CLS on the web
March 2012 Online Photo Diagnosis
By Gregory W. DeNaeyer, OD, FAAO
Pictured is the right eye of a 69-year-old patient who had corneal scarring, neovascularization, and neurotrophic keratopathy secondary to previous Herpes Zoster ophthalmicus. Unaided visual acuity of his right eye is count fingers. The patient was currently using Genteal gel q.i.d. and Optive (Allergan) t.i.d. in his right eye. He also takes Acyclovir 400mg b.i.d. after having previous Zoster-related uveitis.
Neurotrophic keratopathy occurs after loss of nervous innervation to the cornea that can result from a viral infection such as Herpes Simplex or Herpes Zoster. Neurotrophic keratopathy can also manifest after radiation treatment or directly from a tumor. Corneas that have lost innervation may develop superficial punctate keratitis (SPK) or a persistent epithelial defect (PED). Treatment depends on severity but may include lubrication, bandage contact lens, tarsorrhaphy, or amniotic membrane transplantation. A full-thickness corneal transplant in a patient who has a neurotrophic cornea is often avoided secondary to an increased risk of graft failure.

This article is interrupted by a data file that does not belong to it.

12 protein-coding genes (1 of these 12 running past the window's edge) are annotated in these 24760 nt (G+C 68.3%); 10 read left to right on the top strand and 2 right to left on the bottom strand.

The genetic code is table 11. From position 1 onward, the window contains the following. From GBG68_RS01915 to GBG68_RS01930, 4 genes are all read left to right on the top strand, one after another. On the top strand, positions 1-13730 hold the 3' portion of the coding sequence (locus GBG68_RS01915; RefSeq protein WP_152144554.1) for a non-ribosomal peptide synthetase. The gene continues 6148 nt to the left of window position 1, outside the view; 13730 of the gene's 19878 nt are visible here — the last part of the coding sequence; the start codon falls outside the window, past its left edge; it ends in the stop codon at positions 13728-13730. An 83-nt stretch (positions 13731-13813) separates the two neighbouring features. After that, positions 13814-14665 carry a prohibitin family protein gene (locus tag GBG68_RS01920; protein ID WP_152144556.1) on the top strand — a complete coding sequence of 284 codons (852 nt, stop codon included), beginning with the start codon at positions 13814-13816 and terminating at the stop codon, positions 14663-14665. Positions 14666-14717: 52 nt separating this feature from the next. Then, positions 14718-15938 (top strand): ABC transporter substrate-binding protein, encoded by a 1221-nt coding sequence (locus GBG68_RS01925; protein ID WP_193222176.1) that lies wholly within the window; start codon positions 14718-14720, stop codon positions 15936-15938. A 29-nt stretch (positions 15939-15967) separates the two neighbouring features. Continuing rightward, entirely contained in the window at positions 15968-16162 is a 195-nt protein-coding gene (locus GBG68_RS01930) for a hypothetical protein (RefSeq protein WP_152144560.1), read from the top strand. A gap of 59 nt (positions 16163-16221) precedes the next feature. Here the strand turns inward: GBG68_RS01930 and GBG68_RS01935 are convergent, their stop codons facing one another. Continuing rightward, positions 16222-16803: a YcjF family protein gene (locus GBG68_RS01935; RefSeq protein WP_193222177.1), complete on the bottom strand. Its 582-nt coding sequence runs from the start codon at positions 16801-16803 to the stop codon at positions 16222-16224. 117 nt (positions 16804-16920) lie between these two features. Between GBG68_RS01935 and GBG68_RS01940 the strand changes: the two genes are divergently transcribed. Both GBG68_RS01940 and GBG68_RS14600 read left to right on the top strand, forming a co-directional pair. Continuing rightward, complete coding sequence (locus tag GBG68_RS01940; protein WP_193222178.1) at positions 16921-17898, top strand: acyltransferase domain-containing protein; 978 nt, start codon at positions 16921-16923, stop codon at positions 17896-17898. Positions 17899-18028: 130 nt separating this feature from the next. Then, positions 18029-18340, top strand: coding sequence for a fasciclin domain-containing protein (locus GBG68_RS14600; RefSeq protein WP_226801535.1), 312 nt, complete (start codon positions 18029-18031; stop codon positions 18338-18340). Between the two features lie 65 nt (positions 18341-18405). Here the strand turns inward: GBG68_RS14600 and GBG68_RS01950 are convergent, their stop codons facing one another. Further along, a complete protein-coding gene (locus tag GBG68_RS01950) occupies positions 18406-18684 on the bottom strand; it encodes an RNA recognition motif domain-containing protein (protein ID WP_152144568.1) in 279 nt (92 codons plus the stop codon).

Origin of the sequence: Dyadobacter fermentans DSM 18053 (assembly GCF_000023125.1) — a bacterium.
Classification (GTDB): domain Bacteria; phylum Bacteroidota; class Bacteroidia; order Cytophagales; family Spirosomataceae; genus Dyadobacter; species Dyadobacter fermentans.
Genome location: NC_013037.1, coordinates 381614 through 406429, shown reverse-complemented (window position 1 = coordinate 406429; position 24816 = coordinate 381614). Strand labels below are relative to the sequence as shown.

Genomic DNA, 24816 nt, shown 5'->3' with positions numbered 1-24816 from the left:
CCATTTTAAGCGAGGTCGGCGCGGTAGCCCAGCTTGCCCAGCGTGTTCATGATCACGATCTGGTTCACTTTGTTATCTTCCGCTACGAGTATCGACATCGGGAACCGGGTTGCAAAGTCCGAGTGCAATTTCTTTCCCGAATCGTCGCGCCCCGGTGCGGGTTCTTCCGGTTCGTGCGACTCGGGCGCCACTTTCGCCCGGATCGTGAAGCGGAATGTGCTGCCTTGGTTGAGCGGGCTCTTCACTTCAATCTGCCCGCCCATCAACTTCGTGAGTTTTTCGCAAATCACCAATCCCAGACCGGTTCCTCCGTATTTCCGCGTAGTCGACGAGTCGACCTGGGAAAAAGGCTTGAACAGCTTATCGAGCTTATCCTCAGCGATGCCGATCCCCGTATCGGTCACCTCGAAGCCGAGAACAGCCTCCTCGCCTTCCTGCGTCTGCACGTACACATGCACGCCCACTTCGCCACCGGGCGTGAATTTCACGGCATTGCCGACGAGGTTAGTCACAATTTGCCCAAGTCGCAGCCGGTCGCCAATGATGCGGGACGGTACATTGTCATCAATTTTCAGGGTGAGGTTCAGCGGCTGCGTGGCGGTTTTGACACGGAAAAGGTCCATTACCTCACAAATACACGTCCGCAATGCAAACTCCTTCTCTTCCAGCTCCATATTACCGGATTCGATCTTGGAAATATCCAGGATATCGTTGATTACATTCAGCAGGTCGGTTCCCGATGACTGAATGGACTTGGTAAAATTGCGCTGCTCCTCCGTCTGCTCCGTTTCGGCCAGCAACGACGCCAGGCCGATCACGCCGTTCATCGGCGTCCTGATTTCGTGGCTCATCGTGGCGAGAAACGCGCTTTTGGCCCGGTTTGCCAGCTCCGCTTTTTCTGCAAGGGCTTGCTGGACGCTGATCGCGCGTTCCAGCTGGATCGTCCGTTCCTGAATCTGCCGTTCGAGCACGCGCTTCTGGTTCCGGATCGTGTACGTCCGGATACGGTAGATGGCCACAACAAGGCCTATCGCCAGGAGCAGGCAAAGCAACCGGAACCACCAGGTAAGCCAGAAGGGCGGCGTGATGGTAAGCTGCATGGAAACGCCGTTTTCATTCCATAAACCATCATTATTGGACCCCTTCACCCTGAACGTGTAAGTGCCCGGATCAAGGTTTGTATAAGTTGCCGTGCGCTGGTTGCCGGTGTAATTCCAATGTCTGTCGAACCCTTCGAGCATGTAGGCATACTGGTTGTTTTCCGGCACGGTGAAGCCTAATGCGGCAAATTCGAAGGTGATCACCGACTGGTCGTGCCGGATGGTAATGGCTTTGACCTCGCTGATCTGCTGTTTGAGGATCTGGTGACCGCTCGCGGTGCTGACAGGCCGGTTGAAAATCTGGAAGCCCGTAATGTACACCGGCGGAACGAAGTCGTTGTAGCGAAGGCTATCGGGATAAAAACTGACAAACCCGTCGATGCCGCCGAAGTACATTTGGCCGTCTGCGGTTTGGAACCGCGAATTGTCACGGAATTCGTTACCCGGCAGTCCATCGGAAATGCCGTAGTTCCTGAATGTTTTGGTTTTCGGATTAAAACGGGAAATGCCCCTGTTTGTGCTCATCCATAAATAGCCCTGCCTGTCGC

This patient initially had severe SPK that had mostly resolved after starting Genteal and Optive, but his epithelium remained significantly irregular. He unfortunately did not have much success after a ProKera amniotic membrane treatment. The patient continues to use lubrication therapy and is followed closely to monitor for changes.
Contact Lens Spectrum, Volume: 27 , Issue: March 2012, page(s): 11